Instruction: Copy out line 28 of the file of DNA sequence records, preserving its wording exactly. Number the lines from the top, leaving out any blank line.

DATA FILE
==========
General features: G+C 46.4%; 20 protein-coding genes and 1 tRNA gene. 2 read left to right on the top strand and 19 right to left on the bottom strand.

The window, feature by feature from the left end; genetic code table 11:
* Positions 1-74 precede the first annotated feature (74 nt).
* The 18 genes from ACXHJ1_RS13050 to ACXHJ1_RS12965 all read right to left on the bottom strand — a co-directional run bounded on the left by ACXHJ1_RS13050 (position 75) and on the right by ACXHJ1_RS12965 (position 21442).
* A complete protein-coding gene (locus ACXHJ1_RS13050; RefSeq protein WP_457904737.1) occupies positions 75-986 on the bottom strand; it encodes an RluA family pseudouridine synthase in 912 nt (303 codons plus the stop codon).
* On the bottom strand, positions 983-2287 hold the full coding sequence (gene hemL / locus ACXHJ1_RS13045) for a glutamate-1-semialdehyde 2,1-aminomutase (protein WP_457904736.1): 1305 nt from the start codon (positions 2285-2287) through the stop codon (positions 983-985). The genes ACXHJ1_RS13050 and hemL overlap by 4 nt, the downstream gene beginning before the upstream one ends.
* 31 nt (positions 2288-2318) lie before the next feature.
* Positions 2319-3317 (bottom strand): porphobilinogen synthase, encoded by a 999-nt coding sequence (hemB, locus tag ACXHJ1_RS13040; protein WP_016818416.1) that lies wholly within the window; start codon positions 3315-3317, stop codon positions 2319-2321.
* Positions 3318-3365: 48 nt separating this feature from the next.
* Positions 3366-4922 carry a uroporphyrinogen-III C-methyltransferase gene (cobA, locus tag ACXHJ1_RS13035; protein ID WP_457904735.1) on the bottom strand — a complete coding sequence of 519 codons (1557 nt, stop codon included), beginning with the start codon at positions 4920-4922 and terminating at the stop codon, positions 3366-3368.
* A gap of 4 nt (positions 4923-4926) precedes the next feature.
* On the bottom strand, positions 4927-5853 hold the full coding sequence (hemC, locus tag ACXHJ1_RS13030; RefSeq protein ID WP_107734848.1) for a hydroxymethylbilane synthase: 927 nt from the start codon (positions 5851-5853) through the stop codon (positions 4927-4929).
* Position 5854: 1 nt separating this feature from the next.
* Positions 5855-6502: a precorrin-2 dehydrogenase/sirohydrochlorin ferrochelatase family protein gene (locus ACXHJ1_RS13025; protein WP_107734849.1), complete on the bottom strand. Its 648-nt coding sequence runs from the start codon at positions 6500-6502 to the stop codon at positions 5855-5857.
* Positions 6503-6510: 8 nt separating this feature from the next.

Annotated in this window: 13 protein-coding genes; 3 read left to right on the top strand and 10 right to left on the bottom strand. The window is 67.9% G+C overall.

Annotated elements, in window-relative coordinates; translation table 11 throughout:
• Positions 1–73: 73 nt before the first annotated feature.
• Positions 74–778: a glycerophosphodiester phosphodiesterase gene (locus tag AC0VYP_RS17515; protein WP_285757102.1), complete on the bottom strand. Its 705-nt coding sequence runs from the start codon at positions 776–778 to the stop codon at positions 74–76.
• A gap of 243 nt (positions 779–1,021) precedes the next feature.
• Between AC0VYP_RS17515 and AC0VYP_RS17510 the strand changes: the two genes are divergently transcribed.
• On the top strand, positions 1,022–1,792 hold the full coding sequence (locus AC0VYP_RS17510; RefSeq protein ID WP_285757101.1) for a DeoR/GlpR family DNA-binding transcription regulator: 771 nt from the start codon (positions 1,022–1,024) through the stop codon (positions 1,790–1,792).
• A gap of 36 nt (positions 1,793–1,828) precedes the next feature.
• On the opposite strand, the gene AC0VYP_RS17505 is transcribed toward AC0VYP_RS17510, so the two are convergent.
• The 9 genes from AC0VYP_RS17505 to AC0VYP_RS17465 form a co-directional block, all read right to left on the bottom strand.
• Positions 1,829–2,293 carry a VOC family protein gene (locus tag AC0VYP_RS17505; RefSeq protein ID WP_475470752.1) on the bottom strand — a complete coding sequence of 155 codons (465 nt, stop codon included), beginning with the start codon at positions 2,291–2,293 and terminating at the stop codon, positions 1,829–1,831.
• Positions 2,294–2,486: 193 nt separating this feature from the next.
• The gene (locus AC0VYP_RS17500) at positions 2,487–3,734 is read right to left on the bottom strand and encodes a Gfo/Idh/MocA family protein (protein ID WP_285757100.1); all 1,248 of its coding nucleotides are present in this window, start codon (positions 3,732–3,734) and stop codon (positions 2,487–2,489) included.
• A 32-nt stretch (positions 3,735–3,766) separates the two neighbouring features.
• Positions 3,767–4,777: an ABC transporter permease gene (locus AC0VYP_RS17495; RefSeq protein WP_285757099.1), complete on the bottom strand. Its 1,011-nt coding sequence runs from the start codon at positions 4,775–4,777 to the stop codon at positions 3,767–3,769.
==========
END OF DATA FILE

• The gene (locus AC0VYP_RS17500) at positions 2,487–3,734 is read right to left on the bottom strand and encodes a Gfo/Idh/MocA family protein (protein ID WP_285757100.1); all 1,248 of its coding nucleotides are present in this window, start codon (positions 3,732–3,734) and stop codon (positions 2,487–2,489) included.